Implications of a slightly improved macro narrative

The global narrative is turning better as trade war risks recede. China moves to ease RRR and trade tensions.
Eugene Leow, Nathan Chow12 Sep 2019
    Photo credit: AFP Photo

    Rates: Strategies for a better global narrative         
    The global narrative is taking a turn for the better. News broke this morning that the US is postponing the imposition of an extra 5% of tariffs on Chinese imports to mid-October (from the start of October). This trade war de-escalation came as China also extended an olive branch by announcing that selected US imports would be exempted from the 25% tariffs that has been put in place. With the market perceiving that HK’s political situation and that hard Brexit risks have receded somewhat, we think conditions have aligned for higher USD rates. Moreover, we are wary on duration in the DM space given that rates have generally already factored in aggressive monetary policy easing. Risks of the Fed and the European Central Bank (ECB) actions disappointing the market should not be underestimated. 

    We think that there is scope for Asia rates/govvies to outperform US Treasuries over the coming few weeks as sentiment improves. In particular, we like Indo govvies(for the high absolute yields) and SGSs (for the high relative yields compared to AAA-rated peers and USTs). MGSs also screen well in our Asia Rates Valuation Indicator (ARVI). For India,we think that improved sentiment may be better expressed via bets on a narrower govvie-swap spread. In the 5Y segment, the govvie-swap spread (generic) stands at 125bps (close to 2% above the decade average) and seems excessive by historical standards.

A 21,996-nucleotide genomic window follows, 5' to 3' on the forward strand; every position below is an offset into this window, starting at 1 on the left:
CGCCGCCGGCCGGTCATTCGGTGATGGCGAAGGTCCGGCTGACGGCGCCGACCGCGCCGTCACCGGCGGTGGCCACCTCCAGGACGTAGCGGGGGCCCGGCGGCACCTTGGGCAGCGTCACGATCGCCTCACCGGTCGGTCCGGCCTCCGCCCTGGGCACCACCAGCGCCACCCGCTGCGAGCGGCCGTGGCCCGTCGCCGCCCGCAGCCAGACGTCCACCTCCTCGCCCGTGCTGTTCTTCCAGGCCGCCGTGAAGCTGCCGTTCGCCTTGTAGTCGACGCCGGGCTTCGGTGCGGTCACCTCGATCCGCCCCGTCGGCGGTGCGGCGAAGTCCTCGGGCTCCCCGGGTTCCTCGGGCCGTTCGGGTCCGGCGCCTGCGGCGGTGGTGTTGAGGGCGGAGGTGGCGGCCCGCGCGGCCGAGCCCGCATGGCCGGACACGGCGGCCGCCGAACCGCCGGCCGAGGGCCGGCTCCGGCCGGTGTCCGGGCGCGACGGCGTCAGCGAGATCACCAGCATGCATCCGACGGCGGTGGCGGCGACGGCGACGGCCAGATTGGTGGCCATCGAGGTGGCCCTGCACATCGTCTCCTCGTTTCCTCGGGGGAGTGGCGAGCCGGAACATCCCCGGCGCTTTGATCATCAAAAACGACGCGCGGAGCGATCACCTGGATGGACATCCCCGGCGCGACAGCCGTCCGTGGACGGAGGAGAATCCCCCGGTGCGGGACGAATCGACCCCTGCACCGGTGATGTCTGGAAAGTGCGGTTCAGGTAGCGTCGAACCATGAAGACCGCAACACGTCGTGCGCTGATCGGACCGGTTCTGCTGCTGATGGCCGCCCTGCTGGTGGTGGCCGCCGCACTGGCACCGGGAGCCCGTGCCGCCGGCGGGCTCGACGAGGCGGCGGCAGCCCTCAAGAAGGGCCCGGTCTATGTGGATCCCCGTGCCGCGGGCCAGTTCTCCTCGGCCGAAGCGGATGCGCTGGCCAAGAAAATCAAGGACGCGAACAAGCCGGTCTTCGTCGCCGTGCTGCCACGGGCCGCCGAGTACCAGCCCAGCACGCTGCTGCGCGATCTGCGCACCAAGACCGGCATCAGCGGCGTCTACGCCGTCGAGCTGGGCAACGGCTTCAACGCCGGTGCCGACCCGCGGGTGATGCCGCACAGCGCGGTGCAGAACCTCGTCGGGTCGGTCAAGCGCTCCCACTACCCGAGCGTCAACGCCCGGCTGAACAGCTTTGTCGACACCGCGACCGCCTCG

China: Moving to ease RRR and trade tensions

    The People’s Bank of China will look past the stronger-than-expected headline inflation and maintain an accommodative monetary policy stance. The central bank recently announced that the reserve requirement ratio for financial institutions will be lowered by 50 bps on September 16, followed by two more cuts in the urban commercial banks’ RRR by a total 100 bps on October 15 and November 15. CPI inflation came in a tad firmer at 2.8% YoY in August vs the 2.7% consensus. The major lift came from food prices which is likely to keep pushing higher in the coming months. Pork prices have spiked 46.7% as a result of supply disruption caused by the African swine flu.

    We, however, prefer to focus on the muted demand-pull inflation signalled by a three-year low core inflation rate. Non-food inflation has eased further to 1.5% from 1.6%. Supply-side pressures were not evident either, not helped by lower commodity prices. PPI inflation turned negative for a second straight month in August (-0.8% YoY vs -0.5% previously). Despite relief that China and US will resume trade talks in October, China slowdown worries have not gone away. In the near-term, sentiment is likely to receive a boost from both sides dialling back some tariffs to provide a more conducive environment for the talks in Washington. China may have started to deliver another gesture of goodwill with a modest fall in the mid-rate for USDCNY over the past week.

    Eugene Leow

    Rates Strategist - G3 & Asia


    Nathan Chow

    Strategist - China & Hong Kong


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